Fit with CO2: For the first time, synthetic sports floorings can be produced with carbon dioxide –which means less crude oil is needed as a raw material. The world's first subfloor of this kind has now been opened in the hockey facility of a renowned sports club in Krefeld in western Germany. The particularly sustainable new material comes from the materials manufacturer Covestro, which has developed a groundbreaking process for CO2 utilization to market maturity. This can save up to one-fifth of crude oil in production –an innovative contribution to resource preservation and recycling management.
The CO2 for the subfloor is contained in a binder –or more precisely, in one of its components, a so-called polyol. So far, the new CO2-based material called cardyon® has been used to produce soft polyurethane foam for mattresses and upholstered furniture, which is already being marketed. The further development for use in sports is now the next step in the expansion of the range of applications.
Using CO2 and saving oil
"The use of carbon dioxide as a new raw material is a promising approach for making production in the chemical and plastics industries more sustainable," explains Dr. Markus Steilemann, CEO of Covestro. "This way, we use CO2 in a closed-loop process and save oil. On this basis, we want to offer a comprehensive product portfolio for as many areas of application as possible –in line with our vision of making the world a brighter place."
The first customer for the new binder produced with CO2 is the globally active sports flooring producer Polytan. The company from Burgheim, Bavaria, which belongs to the Sport Group, uses the material to produce elastic underfloors together with rubber granulate. "We attach great importance to using sustainable raw materials and are always on the lookout for ecologically more sensible alternatives to conventional products. Ideally, even the quality of the product can be improved. Covestro guarantees exactly that with cardyon", says Sport Group Purchasing Manager Daniel Klomp.
The first CO2-based floor is now in use at the "Crefelder Hockey and Tennis Club". The traditional club maintains one of the leading field hockey facilities in Germany, which repeatedly serves as a venue for international matches and championships. The subfloor was laid on a 99 x 59-meter playing field and serves to cushion the effect of a new, bright blue artificial turf, also from Polytan. "Sport is not just healthy, it can also contribute to sustainability. We are proving this with the newly equipped hockey field, which will certainly make our club even more attractive," explains club manager Robert Haake.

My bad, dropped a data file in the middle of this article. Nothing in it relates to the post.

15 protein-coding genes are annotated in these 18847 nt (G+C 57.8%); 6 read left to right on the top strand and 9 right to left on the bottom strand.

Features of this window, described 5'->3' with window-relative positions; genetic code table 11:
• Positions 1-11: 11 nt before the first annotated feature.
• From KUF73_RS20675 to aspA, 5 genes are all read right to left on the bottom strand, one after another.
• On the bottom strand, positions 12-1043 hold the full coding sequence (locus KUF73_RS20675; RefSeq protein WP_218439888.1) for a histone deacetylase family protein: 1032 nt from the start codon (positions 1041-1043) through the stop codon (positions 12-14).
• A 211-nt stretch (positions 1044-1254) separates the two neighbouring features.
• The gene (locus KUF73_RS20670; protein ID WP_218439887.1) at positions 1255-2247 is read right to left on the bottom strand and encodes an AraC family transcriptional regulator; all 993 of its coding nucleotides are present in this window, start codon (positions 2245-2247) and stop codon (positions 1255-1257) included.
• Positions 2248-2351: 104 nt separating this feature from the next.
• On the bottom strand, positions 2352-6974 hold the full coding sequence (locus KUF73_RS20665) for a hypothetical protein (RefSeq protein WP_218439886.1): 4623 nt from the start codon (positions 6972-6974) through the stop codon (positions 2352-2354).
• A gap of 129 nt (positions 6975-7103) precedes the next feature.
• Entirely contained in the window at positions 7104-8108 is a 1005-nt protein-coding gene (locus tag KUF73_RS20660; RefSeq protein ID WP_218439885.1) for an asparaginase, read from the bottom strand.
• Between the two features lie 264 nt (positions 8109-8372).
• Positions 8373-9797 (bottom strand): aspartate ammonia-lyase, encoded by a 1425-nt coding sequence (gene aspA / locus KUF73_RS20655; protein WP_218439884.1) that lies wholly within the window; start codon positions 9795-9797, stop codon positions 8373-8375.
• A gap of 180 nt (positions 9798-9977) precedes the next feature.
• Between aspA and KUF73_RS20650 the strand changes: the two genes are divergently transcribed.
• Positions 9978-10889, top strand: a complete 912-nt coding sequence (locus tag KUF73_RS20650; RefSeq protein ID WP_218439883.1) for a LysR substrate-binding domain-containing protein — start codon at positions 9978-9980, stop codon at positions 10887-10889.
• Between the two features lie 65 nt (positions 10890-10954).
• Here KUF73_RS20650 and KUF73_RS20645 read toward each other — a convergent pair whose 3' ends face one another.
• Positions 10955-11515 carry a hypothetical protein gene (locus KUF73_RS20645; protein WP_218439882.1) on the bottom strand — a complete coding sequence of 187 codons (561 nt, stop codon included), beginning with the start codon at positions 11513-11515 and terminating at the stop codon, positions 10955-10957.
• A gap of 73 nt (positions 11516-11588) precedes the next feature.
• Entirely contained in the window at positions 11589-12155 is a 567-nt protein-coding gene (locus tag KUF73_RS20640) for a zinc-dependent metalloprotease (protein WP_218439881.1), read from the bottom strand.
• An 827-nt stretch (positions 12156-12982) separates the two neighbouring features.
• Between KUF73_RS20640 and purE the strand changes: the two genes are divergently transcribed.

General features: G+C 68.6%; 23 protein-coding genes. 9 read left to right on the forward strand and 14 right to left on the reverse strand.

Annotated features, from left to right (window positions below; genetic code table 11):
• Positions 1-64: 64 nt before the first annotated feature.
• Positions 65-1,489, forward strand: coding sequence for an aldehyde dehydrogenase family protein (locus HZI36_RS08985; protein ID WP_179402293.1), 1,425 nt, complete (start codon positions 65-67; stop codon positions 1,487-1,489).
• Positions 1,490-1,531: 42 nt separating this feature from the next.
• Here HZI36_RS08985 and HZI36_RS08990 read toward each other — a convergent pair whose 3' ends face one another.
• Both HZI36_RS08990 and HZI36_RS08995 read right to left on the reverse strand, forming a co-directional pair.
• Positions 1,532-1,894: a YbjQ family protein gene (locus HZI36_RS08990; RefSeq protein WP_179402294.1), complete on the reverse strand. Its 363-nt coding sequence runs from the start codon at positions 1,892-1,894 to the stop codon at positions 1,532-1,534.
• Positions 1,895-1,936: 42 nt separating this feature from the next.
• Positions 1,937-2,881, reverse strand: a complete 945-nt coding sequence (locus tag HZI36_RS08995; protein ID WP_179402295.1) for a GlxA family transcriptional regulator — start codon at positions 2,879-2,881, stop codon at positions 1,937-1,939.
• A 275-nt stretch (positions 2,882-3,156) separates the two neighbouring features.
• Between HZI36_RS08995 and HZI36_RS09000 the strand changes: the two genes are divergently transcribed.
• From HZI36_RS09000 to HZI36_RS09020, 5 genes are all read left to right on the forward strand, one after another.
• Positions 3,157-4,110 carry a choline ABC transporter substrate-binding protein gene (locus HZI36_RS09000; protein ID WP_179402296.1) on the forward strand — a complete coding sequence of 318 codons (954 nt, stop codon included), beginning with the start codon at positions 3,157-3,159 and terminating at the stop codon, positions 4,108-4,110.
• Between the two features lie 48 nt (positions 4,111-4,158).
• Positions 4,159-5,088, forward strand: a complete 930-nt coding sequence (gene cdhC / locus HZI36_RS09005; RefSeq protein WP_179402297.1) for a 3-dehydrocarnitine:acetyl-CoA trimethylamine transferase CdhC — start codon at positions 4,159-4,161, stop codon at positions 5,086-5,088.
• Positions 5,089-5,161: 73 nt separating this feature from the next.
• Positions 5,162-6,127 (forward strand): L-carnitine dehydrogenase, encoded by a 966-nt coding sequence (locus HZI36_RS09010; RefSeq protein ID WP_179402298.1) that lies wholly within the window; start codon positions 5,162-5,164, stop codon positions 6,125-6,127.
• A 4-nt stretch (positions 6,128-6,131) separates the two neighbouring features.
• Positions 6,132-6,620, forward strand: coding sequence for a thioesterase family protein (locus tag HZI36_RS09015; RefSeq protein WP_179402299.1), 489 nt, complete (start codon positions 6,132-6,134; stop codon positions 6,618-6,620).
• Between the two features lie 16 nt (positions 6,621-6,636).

The use of CO2 as a raw material for plastics is made possible by a particularly environmentally friendly technology that Covestro has developed together with its partners. CO2 is used as a supplier of the important element carbon –instead of petroleum-based raw materials. Up to 20 percent of traditional fossil raw materials can thus be replaced by carbon dioxide. Covestro produces the new CO2-based polyols at its Dormagen site near Cologne. The carbon dioxide comes from a neighbouring chemical company, which produces it as a by-product.
1969, Polytan has been pursuing their goal of preparing the optimum ground for sporting success. Always keeping an eye on the latest findings in sports medicine, the specialist for outdoor sports floors is continuously developing its synthetic sports surfaces and artificial turf systems. For instance, artificial turf pitches today have a natural feel and very good playing characteristics. High-quality synthetic surfaces are available from shock-absorbing fall protection floors to multifunctional all-weather pitches and high-speed surfaces for international athletics events. In addition to its own development, manufacture and installation of sports floors, Polytan's range of services also includes lining, repair, cleaning and maintenance. All products comply with current national and international standards and have all relevant certificates from international sports associations such as FIFA, FIH, World Rugby and IAAF.
With 2017 sales of EUR 14.1 billion, Covestro is among the world’s largest polymer companies. Business activities are focused on the manufacture of high-tech polymer materials and the development of innovative solutions for products used in many areas of daily life. The main segments served are the automotive, construction, wood processing and furniture, and electrical and electronics industries. Other sectors include sports and leisure, cosmetics, health and the chemical industry itself. Covestro has 30 production sites worldwide and employs approximately 16,200 people (calculated as full-time equivalents) at the end of 2017.
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